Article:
Although it is improper to make (literal) school-specific claims from the 2012 data, it is possible to make stronger, more reliable inferences by pooling these data on observable school-level attributes, such as elite versus non-elite status based on U.S. News ranking.  This is appropriate because the school-level variability is, for the most part, random (good and bad years cancel each other out); and what is non-random (e.g., a economic recession) tends to apply to all law schools. 

Consider the following statistics on 2011 hiring and promotions of graduates of Top 14 versus non-Top 14 law schools (why T14? because these schools have played musical chairs in the U.S. News since the dawn of the rankings):

  • Associates hired: 1,769 (T14), 1,525 (non-T14), or 53.7% to 46.3%
  • Promotions:  326 (T14), 781 (non-T14), or 29.4% to 70.6%

Using the Associate hired/Partner Promoted ratio statistics referred to by Vivia, the ratio of associates hired to partners promoted is 5.43 for T14 versus 1.95 for the non-T14.  The ratio for all schools is 2.98.  So, there is a very large skew working against the elite law school grads.  The takeaway from these numbers is very straightforward.  There is a very big pipeline between T14 and BigLaw, but at some point before partnership, T14 associates tend to get off the train in disproportionately high numbers.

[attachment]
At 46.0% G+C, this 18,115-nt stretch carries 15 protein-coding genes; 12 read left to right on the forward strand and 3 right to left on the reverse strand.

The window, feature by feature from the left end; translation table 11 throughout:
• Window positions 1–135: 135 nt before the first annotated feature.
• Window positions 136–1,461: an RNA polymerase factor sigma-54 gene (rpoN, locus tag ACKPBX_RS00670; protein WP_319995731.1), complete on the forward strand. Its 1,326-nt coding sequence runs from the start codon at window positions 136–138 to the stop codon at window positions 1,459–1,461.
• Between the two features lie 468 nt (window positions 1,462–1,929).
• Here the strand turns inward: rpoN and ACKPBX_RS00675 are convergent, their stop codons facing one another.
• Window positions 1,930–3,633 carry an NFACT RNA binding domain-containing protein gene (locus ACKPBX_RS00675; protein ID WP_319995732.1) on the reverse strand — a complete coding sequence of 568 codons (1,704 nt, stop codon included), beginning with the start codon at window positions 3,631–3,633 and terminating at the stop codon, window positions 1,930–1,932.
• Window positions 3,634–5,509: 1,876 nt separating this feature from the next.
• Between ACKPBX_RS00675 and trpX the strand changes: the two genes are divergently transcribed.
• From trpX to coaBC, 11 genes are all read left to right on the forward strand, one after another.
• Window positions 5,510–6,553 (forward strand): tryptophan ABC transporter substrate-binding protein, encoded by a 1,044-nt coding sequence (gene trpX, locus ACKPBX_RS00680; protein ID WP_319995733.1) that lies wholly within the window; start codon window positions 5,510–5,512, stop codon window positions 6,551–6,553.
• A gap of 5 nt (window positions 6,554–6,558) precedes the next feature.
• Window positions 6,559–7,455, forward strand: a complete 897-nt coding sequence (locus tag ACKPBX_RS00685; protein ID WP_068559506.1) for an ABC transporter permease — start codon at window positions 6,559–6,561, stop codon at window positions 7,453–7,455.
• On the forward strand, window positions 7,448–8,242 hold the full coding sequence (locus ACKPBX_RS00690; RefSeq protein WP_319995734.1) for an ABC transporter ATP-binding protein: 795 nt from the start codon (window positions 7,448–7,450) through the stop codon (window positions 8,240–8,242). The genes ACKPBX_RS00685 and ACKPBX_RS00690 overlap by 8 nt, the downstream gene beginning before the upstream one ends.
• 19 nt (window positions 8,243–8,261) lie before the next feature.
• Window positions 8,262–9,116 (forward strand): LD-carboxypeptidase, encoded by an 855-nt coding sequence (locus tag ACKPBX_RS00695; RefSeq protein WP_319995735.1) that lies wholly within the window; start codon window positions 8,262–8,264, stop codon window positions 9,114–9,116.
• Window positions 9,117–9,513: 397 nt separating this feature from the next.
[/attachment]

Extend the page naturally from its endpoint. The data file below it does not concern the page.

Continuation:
(A few readers may cling to the idea that one year's worth of data is not enough to draw the above inferences.  Maybe 2011 was a Black Swan, but please don't place any bets on it. I analyzed this same data four years ago and got essentially the same results.)

So Why Aren't the T14 Grads Dominating the BigLaw Partnership Ranks?

Good question.  Based on admissions criteria, these folks tend to have significantly higher test scores. And God knows, they enjoy a huge presumption of ability during law school recruiting--law firm hiring partners are incredibly brand-conscious. If partnership were the NCAA tournament, the T14 crowd would consistently be the number 1 and 2 seeds.